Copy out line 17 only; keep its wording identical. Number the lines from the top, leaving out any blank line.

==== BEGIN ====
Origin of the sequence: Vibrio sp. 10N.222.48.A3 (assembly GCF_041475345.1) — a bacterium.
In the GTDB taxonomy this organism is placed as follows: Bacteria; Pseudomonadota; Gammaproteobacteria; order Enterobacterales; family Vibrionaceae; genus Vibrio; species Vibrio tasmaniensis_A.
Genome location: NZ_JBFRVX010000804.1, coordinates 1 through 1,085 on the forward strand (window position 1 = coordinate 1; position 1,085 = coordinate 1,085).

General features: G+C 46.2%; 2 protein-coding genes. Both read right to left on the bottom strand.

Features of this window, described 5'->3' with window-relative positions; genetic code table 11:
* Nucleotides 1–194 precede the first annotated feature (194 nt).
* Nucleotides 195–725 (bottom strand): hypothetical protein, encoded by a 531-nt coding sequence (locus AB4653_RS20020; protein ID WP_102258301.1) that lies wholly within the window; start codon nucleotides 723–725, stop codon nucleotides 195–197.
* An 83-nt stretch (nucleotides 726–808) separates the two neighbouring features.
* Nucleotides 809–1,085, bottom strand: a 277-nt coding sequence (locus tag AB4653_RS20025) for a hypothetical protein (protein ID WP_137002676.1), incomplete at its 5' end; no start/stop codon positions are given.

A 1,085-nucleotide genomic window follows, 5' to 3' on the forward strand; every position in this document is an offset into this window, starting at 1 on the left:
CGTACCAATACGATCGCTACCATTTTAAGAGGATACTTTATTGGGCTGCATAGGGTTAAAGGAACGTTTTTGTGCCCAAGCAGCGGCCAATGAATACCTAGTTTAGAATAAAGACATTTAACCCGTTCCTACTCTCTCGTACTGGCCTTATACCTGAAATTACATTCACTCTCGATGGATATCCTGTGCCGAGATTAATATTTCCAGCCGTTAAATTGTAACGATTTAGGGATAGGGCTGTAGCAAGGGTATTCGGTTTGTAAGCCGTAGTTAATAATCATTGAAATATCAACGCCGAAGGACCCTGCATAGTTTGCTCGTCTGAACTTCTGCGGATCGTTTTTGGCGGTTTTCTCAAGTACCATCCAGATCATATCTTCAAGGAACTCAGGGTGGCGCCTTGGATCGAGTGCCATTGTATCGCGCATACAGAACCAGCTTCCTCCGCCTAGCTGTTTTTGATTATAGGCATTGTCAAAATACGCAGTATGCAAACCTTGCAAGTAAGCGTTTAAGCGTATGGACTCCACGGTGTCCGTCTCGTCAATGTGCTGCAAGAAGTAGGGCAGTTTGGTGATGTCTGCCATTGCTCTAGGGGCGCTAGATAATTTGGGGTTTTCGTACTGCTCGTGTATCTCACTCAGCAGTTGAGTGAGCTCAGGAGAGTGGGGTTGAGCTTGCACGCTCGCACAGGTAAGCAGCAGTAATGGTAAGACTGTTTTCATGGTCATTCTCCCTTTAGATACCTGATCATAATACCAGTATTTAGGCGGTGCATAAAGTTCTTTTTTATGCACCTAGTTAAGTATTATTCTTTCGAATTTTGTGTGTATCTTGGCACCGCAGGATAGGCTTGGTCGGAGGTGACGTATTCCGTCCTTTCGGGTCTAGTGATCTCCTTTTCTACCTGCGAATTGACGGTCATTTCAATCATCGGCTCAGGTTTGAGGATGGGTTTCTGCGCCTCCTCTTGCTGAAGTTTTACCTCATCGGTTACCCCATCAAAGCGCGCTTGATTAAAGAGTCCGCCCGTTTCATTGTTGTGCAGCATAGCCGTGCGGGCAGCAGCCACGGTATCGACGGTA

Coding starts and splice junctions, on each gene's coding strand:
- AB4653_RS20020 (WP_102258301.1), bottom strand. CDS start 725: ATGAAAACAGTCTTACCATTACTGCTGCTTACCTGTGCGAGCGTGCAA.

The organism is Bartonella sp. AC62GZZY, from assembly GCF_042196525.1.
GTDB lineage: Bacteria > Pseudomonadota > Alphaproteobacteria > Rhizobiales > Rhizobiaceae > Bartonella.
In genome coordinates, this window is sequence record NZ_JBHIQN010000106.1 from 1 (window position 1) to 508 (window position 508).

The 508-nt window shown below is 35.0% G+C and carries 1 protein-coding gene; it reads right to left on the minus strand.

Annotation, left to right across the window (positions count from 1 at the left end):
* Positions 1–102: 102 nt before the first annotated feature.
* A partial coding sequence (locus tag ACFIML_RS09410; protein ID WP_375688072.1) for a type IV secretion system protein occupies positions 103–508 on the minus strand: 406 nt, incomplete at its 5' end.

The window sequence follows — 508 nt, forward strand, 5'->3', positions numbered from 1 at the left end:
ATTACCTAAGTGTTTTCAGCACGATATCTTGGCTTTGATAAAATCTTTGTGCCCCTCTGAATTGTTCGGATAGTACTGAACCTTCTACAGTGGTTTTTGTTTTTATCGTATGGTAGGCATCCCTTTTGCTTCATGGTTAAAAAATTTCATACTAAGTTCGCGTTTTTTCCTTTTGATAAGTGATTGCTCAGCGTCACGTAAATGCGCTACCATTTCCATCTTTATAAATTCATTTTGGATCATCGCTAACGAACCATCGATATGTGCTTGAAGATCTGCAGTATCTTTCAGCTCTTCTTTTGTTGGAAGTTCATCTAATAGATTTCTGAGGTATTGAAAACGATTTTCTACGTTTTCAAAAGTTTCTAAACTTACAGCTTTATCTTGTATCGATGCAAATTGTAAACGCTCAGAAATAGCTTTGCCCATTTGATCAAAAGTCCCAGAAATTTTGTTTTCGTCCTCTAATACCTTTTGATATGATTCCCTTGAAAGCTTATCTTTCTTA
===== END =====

The 508-nt window shown below is 35.0% G+C and carries 1 protein-coding gene; it reads right to left on the minus strand.